Art Shows Art Students League

Tornado Discount? Hell, yeah!

I wish all Art Fairs were like the Art Students League of Denver Summer Art Market
The crowds are always there, and they are rarely there for the hot dogs. They are there for art. It’s a great little fair. I’m never bored there, partly because of the strong crowds, partly because it’s such a social occasion. Also there’s the weather in Colorado in June, which can be …dramatic.

This year people were buying smaller (at least in booth #57), but they were still buying. Sales weren’t as strong as ’08, but they were solid, and as it was my first real chance to make money at my new profession, that’s huge.

I might actually have approached last year’s total, but the whole thing ended in chaos. Around 2-ish, the clouds came in, and tornado sirens started wailing. From experience, I keep a tarp and trash bags, tubs, etc, for quick wet-proofing, and I had a friend there who could help pull framed pieces off the walls when the wind kicked up. I happened to be finishing up a sale as the eerie sirens started, but with my eye on the rapidly thickening sky, I figured it wouldn’t take more than 5 minutes to pack and zip up, get in the building and hope for the best.

Then another woman wanted to buy 2 small pieces. These were, to coin a phrase, some cool customers! A steady crowd was streaming into the building, but not Monotype collectors- they’re not easily intimidated! Putting the whole ‘squish or be squished’ manifesto to its first test, I completed the sale as quickly as I could. I couldn’t find the tax chart, so I simply rounded it off and called it good, got the nice lady a bag to protect the prints from raindrops and the odd flying trailer home and thanked her as she and her friend exited the tent.

“Okay, Nicole, let’s zip it up and get inside.”

Only, as Nicole zipped up the front flap, the lady and her friend popped back in the back flap. Her friend wanted to buy a small framed piece. I’d already packed it into a tub, so I dug it out. “Is there a tornado discount?” She asked. Like I said, cool customers! Hey, if I die, at least I’ll have art! “Shit, yeah, there’s a tornado discount”, I’m thinking as I knock 20% off the price, again round off the tax, bag the art and even, out of habit remember to ask for her phone number on the check.

The sirens are on their 3rd go-round, weird suspicious tendrils are trailing off the thick dark clouds, which are beginning to swirl. Someone has taken a cell phone photo of a funnel cloud. By three thirty, the sirens, after 4 warnings, are finally silent, and there’s even brightness in the west. We throw the tent back open, and a steady stream of people wanders by, but the crowds never really return. At about 4:30 there’s another thundershower, and we pack it up for good. 4 tornado warnings and a thundershower and not a piece of art damaged. Plus 4 sales while the sirens are sounding. A good omen for this Squishtoid, I guess. As for the Summer Art Market, drama is nothing new there. One year it took place during the Hayman fire in the foothills. That Sunday, the sky turned orange, the sun was a big red ball behind all the smoke, and pieces of ash rained on the artwork. Strange days, indeed.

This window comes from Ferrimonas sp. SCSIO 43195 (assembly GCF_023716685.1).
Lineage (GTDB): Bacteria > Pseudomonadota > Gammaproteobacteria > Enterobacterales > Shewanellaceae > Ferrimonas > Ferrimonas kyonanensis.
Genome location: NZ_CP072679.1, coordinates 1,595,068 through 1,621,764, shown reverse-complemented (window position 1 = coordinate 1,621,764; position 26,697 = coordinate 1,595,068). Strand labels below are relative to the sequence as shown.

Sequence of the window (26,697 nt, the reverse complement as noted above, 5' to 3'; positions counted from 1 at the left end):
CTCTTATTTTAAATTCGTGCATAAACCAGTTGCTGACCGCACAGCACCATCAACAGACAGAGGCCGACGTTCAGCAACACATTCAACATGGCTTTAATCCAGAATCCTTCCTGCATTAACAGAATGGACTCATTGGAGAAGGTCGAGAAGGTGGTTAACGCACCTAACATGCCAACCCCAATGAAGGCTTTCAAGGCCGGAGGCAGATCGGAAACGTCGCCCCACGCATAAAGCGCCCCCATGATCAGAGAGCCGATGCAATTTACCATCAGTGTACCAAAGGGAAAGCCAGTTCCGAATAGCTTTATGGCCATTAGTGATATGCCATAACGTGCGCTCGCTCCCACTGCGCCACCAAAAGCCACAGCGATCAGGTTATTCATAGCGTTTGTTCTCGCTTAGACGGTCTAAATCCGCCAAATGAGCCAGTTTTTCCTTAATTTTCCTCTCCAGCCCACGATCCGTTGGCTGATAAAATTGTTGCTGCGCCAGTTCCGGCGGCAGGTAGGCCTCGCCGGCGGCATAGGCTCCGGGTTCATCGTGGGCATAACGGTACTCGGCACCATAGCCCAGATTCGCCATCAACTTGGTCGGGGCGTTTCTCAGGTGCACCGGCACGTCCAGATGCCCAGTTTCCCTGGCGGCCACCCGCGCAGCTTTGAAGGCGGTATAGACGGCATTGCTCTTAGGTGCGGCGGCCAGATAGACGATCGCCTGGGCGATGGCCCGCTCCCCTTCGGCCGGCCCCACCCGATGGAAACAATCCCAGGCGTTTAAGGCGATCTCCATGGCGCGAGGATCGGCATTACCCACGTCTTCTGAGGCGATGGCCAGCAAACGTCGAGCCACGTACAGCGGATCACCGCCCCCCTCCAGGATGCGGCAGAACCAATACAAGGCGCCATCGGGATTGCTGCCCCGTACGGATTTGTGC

“Some are mathemeticians,
some are carpenter’s wives;
I don’t know how it all got started;
I don’t know what they do with their lives…”

-“Tangled Up in Blue”, Dylan

The first thing that strikes you is: How did I ever find time for a day job? To explain- owing to economic and political realities, I recently retired.

I always envisioned a life with a lot of free time. The question of how to pay for the “free time” ? Ah, there’s the rub. So this is a blog about not getting a job.

I’m an artist, and the weekends have been a time split between traditional leisure/social activities, such as sports, art shows and music, and more professionally oriented ones, such as making and selling art. Then back to my job, often at 4 am Monday morning. Now I schedule my own time, a great advantage which I really appreciate. It’s rare for working people to retire these days, and most seem to have their next job lined up before the retirement party even begins. My next job has been lined up since I graduated with a BFA: unfortunately, it pays even less than the classic retirement job, wal mart greeter.

I’m going to be a Squishtoid. I won’t bore you with a long drawn out definition of what a Squishtoid is, especially since I just made it up and haven’t really defined it yet, but I can give you the manifesto: squish or be squished. As background- I’m a monoprint artist. I paint ink on a plexiglass sheet and run it through a press at 2000 pounds psi pressure. What I painted comes out the other side, backward and totally squished. Kind of like life itself.

Then I sell them at shows, most of them street fair type shows. My first show was June 13-14, a chance to keep wal-mart at arm’s length and keep scheduling my own time. I’ll tell you how it went in my next post. For now, suffice it to say:

Days without job: 76.

Feel free to comment. Let me know if you are in a similar situation. Or contemplating it. For artists, I hope to share some of the things to look for as I stumble into my new career. For art lovers, I hope to share some of the process and thinking that goes into a monotype. For people who hate single subject blogs, I’ll slip in a little “weekend squish” about books, music, cooking, entertainment and living the good life on the cheap.

I hope you enjoy, and I hope it happens to you sometime.